Textbooks generally start from ‘hard’ evidence and documents such as coins, inscription, and historical chronicles typically compiled in centres of political power, to which literature and the arts are added as supplementary ornaments, usually under the rubrics of 'patronage' and, in the case of vernacular devotional literature, of an undefined 'popular culture'. But for a richly fluid time like the fifteenth century in north India, literary texts are often the only way we have to write social history, to write individuals and groups, their self-representation and worldview into the picture, which is otherwise a largely empty and dichotomous one of court and people, rulers and dynasties, Muslims and Hindus, men and, of course, hardly any women at all. To study these voices and texts, and to study them in relation to each other and within a wider comparative framework, means attempting to write a thicker and more comprehensive history than that usually available in textbooks. For this reason we have tried to include in this book the widest possible range, not just of cultural production but also of social contexts and types of self-expression, and to connect and intersect them in all possible ways.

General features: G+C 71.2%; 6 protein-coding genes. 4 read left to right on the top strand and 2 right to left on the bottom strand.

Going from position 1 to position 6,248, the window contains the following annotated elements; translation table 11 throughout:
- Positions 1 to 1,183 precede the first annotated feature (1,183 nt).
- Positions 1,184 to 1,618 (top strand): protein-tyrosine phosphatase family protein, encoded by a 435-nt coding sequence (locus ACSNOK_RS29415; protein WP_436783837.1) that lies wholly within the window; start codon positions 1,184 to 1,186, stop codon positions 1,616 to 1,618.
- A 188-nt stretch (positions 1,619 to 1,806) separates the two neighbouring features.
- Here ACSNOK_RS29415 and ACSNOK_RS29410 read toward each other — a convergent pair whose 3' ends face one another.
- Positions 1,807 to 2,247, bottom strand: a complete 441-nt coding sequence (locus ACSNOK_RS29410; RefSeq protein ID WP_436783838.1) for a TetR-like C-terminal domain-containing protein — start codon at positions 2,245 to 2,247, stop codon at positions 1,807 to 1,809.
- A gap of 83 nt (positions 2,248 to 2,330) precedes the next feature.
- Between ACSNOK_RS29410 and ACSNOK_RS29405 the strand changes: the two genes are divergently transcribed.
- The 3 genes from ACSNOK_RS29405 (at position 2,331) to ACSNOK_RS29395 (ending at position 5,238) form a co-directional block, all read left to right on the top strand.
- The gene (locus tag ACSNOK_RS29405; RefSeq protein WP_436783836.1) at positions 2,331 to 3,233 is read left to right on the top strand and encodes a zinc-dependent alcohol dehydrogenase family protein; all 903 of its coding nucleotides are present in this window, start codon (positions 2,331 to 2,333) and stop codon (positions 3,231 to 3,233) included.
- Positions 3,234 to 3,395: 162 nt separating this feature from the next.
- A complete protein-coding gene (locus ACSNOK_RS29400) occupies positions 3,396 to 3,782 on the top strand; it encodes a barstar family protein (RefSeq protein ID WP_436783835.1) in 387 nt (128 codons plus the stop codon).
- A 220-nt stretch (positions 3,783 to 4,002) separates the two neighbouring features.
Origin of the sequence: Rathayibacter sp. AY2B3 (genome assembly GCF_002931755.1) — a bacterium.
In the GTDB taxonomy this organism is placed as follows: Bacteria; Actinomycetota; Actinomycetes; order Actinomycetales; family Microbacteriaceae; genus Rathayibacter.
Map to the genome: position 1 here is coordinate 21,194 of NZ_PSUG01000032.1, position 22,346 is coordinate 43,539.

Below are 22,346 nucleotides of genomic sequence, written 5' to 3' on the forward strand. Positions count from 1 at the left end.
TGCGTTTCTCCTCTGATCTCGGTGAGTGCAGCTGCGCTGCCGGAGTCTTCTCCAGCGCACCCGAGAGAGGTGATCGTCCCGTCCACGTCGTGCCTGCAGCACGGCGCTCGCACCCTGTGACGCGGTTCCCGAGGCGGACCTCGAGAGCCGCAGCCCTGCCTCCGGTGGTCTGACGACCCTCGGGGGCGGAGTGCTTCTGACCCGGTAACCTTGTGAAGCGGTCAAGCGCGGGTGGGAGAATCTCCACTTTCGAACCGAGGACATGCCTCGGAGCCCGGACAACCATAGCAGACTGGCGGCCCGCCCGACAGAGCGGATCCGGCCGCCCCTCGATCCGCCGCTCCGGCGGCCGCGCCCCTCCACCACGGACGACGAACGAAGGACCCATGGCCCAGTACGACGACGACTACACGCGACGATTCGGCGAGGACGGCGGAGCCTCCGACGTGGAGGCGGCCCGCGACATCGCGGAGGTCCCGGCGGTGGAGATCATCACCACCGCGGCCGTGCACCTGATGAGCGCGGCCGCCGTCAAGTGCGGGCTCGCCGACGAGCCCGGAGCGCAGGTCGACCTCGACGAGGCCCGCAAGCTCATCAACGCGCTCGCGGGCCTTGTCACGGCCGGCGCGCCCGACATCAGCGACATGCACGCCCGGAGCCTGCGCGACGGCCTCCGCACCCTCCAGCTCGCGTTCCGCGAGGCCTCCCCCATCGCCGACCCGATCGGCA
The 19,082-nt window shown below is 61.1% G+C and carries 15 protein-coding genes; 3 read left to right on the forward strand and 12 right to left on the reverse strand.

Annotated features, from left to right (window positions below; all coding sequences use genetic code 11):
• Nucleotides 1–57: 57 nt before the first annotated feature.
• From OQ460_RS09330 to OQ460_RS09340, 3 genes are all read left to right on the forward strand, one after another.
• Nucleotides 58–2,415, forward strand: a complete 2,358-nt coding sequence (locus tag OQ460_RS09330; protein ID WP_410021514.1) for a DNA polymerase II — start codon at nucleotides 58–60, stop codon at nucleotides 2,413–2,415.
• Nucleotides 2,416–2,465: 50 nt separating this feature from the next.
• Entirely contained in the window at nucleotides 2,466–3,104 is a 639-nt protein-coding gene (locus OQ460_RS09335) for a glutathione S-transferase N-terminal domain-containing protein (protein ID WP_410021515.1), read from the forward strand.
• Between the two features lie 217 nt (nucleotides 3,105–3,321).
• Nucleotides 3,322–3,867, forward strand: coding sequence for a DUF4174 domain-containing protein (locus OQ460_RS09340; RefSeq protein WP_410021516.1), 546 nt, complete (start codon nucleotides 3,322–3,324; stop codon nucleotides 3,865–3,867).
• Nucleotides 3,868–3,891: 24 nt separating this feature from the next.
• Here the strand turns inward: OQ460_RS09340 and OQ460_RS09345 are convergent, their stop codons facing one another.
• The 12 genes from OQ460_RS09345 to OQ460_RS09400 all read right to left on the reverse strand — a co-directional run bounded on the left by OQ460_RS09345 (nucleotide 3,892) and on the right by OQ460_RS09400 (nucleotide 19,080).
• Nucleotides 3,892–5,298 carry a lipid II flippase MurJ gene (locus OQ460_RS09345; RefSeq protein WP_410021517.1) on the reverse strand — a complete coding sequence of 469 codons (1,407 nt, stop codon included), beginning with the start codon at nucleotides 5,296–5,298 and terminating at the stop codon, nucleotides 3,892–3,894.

The long fifteenth century was not a canon-making period. As Delhi after Timur became just one of many regional power centres (although always one with great symbolic importance), it becomes necessary to adjust our lens and look not for the great bureaucratic projects, imperial histories, or central linguistic and literary experiments of the Mughals, but for other genres of recording and remembering. Simon Digby remarks in this volume that after the relative stability of the greater Delhi Sultanate, the 'lesser' was a time during which few histories were written and from which even fewer survive. This remark is true only if we consider political histories from Delhi-Persian court histories continued to be written in Malwa, Jaunpur (although these do not survive), Gujarat, the Deccan, and in smaller sultanates such as Kalpi. Nevertheless, once we begin to look at other literary survivals and acknowledge how profuse and diverse they are, we find that each genre marks history in its own way. One basic assumption underlying this book is that producing literature in the form of heroic narratives, genealogical accounts, local or caste puranas, or biographies and hagiographies was a way of producing one's own history or inscribing oneself in larger histories. A large and varied body of texts in this period do exactly that-Aparna Kapadia's local Sanskrit narratives, Ramya Sreenivasan's vernacular ones, the Jain genealogies in the Apabhramsha texts of Eva De Clercq's essay, or the Persian texts by provincial Sufis in Francesca Orsini's. These are deliberate attempts by kings, merchants, and spiritual figures, through the medium of professional poets or members of their circles, to create narratives that become the history of their family or lineage and insert their protagonists or patrons into the history of a place or of a wider group. Some such histories are in book or manuscript form, while others are carved on stone inscriptions that record individual achievements and family trees on civic and religious buildings. History can also be found in other genres of texts, including in the many glossaries and dictionaries produced at this time, some that offer etymologies and lexical histories in their explanations, others that signal the linguistic needs of their commissioners and compilers. In the visual realm too, painters represented their surroundings even when they deliberately relocated 'classical' tales to local landscapes and climates, turning them into records of their own times. Many such conceptions of history are explored in this volume.